Changes to driving licence warning

Three Wheeler Driving Licences

 In December 2012, the EU issued Directive 2006/126 EC, which tried (and failed) to “harmonise” driving licences across the EU.    If you have the energy to try to make sense of it, this is available at:-

This defined three-wheelers as “motor tricycles”, significantly changed the requirements for licences to drive them and divided them into two classes:-

  • Those with engines under 15kW (20BHP), which doesn’t concern us.
  • Those with engines over 15kW, which does.

Firstly, you now have to be over 21 to drive a three-wheeler of over 15kW (unlike many of us, who started diving our Mogs on a motorcycle licence at 16) and, unless you are disabled, you cannot learn to drive or take a test in a three-wheeler.

There are now three ways in which EU residents can qualify to drive a three wheeler over 15kW (and, so far, post-Brexit, this still applies in the UK):-

  • If they were entitled to drive one before 19th January 2013, they continue to hold this right.
  • If they hold a full, Class A motorcycle licence and are over 21.
  • If they hold a full, Class B car licence and are over 21.

Option (3) is a concession in the EU Directive (taken up by the UK and, I believe, Germany), which states that individual Member States may permit their residents to drive motor tricycles on a car licence but only within their territory and that this entitlement should not be shown on their driving licence.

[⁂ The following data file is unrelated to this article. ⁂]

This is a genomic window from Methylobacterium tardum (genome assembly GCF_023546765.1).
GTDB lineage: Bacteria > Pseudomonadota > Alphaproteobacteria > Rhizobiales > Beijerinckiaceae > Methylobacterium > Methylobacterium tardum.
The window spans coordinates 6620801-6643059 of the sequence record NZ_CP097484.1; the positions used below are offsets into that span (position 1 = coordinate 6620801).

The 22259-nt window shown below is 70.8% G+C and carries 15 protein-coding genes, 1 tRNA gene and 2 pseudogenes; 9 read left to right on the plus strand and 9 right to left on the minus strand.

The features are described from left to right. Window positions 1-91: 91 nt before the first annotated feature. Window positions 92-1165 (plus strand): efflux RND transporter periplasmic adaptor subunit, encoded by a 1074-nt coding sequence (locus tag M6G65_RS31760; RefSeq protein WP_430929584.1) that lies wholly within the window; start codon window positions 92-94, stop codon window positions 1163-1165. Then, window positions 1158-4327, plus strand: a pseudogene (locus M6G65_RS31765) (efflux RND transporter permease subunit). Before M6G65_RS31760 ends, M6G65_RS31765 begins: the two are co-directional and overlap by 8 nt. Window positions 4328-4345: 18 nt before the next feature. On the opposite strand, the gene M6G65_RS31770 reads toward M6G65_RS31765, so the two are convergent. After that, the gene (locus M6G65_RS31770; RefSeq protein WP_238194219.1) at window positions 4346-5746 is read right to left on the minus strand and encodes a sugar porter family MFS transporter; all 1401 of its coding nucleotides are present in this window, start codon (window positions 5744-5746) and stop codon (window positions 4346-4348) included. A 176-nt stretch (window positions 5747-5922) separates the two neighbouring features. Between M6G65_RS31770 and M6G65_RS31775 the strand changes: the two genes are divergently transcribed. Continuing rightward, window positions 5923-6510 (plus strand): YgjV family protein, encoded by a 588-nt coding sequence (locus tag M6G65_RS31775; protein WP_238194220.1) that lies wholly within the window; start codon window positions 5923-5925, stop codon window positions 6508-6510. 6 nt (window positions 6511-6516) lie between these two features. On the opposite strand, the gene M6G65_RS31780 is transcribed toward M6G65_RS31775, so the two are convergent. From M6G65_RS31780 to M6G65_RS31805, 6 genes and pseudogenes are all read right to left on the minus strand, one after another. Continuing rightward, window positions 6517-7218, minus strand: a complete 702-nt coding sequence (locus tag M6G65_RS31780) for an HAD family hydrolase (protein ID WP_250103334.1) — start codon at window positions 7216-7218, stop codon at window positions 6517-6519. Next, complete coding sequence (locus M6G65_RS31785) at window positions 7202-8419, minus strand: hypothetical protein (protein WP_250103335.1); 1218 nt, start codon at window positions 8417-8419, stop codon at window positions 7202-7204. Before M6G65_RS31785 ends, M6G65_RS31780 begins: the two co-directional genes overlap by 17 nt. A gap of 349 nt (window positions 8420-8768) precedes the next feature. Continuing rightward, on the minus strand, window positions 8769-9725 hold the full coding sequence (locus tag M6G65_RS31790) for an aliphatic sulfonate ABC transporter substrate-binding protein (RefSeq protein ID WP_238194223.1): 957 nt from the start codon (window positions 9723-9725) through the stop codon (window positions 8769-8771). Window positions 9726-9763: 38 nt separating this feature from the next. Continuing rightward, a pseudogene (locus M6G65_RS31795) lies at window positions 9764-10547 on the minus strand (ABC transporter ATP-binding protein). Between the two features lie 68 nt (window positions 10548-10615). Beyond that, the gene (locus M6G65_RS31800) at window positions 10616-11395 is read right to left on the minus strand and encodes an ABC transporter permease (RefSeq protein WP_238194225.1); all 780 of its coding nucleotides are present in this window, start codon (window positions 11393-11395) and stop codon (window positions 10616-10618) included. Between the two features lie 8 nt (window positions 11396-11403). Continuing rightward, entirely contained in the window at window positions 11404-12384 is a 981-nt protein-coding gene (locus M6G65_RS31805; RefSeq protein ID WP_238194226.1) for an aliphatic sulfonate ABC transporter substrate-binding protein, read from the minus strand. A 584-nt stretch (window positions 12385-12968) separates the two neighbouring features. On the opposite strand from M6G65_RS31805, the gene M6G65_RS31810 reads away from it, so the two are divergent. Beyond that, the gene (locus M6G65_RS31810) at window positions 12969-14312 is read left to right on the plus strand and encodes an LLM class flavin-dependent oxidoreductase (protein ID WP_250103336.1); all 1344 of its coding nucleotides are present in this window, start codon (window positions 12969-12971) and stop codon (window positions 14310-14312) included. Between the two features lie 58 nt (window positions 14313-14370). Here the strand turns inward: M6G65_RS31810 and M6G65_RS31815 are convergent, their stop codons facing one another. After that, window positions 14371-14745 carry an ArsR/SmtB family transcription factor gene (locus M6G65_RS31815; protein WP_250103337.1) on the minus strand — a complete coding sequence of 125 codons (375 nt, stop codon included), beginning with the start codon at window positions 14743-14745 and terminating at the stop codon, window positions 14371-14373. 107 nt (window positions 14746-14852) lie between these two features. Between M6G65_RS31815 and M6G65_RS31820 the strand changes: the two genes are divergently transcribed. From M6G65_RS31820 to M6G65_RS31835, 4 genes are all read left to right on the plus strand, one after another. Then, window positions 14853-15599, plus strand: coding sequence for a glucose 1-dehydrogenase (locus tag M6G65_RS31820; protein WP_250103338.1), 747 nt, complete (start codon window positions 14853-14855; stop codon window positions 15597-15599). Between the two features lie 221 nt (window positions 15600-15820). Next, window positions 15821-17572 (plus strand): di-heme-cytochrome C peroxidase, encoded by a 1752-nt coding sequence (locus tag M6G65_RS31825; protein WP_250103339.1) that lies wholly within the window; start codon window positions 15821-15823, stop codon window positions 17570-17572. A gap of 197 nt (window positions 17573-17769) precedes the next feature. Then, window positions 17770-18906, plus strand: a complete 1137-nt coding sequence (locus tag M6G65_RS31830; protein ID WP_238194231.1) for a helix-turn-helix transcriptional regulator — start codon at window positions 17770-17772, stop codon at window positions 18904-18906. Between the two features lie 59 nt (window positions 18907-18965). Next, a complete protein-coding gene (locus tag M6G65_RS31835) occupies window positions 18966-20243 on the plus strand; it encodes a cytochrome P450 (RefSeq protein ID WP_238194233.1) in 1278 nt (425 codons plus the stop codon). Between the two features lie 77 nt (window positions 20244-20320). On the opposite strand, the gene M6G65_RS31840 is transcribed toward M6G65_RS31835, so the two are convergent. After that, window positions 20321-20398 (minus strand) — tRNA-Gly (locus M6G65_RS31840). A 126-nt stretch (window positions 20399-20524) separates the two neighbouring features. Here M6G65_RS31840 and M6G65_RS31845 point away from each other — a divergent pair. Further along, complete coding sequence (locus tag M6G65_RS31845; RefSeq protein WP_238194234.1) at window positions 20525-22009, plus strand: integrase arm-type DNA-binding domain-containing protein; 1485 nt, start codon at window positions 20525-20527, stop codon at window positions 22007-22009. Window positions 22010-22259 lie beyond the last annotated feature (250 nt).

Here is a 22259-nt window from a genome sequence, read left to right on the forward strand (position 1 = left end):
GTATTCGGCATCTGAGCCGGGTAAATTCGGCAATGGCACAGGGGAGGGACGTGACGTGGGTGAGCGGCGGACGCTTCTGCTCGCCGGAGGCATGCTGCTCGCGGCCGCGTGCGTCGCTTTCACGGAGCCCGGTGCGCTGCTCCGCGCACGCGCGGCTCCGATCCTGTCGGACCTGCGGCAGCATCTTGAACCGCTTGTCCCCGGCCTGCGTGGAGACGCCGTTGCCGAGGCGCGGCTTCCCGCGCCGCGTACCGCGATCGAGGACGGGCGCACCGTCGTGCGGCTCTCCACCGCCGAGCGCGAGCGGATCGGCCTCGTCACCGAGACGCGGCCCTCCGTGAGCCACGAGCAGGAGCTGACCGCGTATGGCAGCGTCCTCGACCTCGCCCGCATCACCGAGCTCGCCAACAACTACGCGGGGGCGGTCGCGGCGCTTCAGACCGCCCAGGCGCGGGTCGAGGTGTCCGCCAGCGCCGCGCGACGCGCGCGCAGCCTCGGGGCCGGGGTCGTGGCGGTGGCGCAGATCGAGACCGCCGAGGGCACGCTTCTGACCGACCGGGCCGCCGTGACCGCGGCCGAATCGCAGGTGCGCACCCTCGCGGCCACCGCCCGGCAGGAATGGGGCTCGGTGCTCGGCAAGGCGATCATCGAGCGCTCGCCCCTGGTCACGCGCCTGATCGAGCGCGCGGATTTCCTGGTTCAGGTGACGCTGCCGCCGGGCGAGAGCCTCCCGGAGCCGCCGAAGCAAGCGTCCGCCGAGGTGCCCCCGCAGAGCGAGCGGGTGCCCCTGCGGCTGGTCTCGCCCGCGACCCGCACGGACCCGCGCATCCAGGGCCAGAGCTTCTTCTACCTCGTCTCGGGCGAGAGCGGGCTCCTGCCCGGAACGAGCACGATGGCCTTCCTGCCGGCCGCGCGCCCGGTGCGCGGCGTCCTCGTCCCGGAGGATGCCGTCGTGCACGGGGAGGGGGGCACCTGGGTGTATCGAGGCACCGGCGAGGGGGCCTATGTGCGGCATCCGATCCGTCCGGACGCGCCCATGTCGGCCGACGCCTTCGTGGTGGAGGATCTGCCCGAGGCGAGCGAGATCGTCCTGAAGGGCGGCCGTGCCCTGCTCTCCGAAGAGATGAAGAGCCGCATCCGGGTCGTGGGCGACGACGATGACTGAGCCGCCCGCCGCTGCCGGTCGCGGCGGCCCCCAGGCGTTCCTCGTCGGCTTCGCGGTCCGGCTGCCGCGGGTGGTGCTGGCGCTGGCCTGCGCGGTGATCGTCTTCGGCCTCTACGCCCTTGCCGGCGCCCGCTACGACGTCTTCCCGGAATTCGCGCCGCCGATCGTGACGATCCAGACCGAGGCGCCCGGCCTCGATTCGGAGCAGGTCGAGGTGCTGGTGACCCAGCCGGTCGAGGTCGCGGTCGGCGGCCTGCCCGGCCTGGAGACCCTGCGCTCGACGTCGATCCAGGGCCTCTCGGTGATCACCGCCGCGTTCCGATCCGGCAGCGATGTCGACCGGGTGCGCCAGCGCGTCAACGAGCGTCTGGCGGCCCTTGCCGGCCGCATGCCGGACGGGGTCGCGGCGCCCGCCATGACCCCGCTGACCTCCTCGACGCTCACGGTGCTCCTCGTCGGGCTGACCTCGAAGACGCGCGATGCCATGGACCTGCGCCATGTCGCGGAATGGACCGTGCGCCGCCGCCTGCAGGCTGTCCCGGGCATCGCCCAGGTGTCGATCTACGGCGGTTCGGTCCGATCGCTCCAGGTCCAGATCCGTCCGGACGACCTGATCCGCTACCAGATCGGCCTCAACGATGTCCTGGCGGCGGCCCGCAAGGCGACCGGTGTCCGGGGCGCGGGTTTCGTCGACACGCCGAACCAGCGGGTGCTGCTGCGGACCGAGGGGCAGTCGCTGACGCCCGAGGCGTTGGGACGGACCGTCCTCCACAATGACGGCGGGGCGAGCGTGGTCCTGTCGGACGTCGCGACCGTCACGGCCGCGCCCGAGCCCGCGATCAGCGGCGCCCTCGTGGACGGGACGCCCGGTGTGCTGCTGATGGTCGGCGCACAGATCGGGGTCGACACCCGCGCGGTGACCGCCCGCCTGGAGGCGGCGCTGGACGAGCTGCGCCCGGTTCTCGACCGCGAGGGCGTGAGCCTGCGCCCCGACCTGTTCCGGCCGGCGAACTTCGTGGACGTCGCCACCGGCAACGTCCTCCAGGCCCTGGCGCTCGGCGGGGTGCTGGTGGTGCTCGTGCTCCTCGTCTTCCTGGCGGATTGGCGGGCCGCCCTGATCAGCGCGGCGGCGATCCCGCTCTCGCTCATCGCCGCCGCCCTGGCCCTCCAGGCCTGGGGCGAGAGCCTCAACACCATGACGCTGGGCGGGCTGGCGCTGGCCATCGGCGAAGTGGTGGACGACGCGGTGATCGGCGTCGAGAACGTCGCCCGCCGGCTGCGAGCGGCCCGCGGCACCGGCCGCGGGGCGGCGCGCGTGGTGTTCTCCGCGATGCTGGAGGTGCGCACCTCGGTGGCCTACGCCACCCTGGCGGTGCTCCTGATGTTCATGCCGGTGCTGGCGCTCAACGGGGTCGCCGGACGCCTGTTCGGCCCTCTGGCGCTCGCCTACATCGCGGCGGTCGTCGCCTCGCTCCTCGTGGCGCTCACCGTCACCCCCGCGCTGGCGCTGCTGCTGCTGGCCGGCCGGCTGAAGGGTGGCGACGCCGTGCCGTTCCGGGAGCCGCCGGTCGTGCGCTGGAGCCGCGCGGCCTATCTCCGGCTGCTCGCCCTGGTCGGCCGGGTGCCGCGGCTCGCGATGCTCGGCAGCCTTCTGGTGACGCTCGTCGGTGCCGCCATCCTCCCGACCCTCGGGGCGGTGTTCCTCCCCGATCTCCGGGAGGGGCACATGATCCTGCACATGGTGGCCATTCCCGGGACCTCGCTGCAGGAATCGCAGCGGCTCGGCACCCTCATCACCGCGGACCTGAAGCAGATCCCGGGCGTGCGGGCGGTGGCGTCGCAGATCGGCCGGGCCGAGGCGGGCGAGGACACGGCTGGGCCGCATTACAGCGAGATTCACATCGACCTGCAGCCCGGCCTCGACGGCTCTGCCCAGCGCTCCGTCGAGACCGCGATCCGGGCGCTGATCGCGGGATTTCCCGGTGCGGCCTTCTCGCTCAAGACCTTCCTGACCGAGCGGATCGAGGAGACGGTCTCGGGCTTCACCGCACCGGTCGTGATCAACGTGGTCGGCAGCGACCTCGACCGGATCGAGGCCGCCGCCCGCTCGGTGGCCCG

This implies that, unless you qualify under (1) or (2) above, if you drive your three-wheeler in another EU country, you may not be licensed to do so.

As motor insurance policies customarily include a clause stating that the policy is only valid if the driver holds an appropriate licence to drive, it also means that, in the event of an accident, your insurance company could tell you that you were driving uninsured. This could obviously have serious legal and financial consequences.

I have been able to find no evidence that this EU legislation has been subject to any further concession (e.g. for short-term holiday visits).

If you know of any evidence which demonstrates that this understanding of the situation is incorrect, please let me know.

I would not wish to spoil anyone’s enjoyment of their Morgan, wherever they wish to drive it, but I would suggest caution if you plan to drive your Mog outside your country of residence and do not qualify for a licence under options (1) or (2) above until we can fully clarify this situation.

Dave Anscombe

30th May 2022